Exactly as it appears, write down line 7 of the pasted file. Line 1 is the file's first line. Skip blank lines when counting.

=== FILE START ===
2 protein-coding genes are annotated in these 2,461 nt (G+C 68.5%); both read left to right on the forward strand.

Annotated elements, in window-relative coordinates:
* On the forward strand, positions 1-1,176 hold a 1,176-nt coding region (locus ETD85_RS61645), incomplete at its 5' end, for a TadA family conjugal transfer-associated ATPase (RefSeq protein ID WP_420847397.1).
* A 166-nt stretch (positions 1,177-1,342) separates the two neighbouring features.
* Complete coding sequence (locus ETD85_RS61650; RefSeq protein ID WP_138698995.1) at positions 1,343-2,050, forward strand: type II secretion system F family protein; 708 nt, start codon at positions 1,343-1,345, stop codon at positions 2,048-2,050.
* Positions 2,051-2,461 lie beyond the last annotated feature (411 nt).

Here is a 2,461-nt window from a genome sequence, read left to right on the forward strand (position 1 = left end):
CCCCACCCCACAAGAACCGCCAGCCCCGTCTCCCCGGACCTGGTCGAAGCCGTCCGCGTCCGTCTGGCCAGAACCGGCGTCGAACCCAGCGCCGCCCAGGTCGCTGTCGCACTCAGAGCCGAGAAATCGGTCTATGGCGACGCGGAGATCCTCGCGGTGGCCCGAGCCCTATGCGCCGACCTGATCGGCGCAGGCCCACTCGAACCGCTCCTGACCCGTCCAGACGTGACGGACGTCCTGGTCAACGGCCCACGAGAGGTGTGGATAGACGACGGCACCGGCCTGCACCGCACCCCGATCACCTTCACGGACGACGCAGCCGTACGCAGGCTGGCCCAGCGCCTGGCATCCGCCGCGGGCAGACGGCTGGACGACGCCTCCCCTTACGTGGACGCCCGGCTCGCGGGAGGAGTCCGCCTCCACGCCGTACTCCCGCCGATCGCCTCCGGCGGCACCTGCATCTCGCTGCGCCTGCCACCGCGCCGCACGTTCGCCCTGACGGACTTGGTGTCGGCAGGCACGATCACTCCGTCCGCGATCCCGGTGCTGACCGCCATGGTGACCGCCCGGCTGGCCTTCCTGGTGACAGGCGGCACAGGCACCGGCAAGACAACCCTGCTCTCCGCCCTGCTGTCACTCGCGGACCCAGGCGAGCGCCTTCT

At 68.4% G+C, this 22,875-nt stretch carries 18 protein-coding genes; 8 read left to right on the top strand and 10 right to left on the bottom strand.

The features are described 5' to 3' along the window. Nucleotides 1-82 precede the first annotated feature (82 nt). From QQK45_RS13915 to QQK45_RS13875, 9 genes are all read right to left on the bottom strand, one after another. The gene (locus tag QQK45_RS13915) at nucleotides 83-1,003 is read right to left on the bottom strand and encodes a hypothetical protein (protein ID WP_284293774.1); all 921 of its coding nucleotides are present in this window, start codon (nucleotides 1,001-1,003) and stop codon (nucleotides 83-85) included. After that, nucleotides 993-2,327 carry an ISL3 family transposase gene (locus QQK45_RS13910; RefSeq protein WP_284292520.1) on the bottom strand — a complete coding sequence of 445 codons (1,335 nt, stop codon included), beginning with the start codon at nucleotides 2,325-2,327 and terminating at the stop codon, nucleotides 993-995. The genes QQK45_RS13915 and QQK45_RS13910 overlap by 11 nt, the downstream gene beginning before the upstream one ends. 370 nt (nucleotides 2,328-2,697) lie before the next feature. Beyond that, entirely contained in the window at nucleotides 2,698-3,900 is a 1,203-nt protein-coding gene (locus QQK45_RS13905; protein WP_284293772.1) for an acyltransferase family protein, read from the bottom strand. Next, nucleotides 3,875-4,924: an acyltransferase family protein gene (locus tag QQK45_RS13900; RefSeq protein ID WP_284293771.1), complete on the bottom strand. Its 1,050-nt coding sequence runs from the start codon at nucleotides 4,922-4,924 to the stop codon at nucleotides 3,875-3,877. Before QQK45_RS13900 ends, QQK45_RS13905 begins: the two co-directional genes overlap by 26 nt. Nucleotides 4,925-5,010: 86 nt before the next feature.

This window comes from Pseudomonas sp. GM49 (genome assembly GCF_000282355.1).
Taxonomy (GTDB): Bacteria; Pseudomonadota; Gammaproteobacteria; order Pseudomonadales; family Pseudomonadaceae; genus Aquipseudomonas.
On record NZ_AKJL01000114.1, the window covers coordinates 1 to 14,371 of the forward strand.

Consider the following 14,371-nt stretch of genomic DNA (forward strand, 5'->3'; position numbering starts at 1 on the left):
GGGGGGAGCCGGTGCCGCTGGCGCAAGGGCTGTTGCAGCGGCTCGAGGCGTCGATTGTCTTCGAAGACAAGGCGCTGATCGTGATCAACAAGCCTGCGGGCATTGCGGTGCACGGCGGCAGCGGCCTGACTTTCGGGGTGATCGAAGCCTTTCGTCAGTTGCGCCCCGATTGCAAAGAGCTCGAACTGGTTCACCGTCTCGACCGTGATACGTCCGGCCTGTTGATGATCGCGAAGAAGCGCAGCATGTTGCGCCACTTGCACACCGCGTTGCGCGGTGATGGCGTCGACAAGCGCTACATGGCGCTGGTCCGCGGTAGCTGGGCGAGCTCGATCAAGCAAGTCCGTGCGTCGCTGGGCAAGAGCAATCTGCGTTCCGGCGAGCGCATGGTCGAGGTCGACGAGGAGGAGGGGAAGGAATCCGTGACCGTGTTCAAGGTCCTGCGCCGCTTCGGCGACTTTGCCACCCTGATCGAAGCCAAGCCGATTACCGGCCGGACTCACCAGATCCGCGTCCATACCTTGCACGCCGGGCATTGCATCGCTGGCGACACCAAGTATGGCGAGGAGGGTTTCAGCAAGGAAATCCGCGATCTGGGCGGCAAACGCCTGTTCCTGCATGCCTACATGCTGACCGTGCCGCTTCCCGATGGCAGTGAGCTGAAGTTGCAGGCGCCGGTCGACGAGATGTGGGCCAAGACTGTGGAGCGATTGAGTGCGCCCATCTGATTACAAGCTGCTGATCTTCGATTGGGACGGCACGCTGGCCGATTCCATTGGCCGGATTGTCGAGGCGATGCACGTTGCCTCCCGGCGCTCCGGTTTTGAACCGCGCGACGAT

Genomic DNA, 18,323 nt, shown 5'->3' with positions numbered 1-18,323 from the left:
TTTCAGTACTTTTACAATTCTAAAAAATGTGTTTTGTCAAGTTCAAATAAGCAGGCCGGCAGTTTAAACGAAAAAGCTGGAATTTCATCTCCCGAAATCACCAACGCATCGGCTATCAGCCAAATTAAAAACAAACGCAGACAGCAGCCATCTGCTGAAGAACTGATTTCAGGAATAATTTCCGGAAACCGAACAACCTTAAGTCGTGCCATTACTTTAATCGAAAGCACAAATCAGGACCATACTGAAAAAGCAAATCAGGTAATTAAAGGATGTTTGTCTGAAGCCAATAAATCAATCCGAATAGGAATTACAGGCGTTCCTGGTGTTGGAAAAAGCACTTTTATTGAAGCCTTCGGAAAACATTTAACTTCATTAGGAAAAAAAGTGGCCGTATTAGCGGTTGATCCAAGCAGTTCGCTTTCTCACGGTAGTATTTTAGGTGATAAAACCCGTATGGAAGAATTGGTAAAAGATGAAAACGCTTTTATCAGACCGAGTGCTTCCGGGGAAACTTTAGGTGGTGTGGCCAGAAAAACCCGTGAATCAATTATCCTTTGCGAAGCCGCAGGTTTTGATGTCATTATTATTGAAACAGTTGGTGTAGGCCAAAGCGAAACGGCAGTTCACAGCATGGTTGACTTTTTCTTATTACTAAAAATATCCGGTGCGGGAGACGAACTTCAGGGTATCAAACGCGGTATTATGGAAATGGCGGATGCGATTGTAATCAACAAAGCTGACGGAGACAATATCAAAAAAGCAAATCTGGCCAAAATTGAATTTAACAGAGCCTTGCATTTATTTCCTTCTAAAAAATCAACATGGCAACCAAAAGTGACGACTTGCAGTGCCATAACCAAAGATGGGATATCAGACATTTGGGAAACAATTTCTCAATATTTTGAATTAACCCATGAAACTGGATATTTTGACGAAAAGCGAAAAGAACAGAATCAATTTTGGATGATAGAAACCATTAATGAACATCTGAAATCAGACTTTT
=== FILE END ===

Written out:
Here is a 2,461-nt window from a genome sequence, read left to right on the forward strand (position 1 = left end):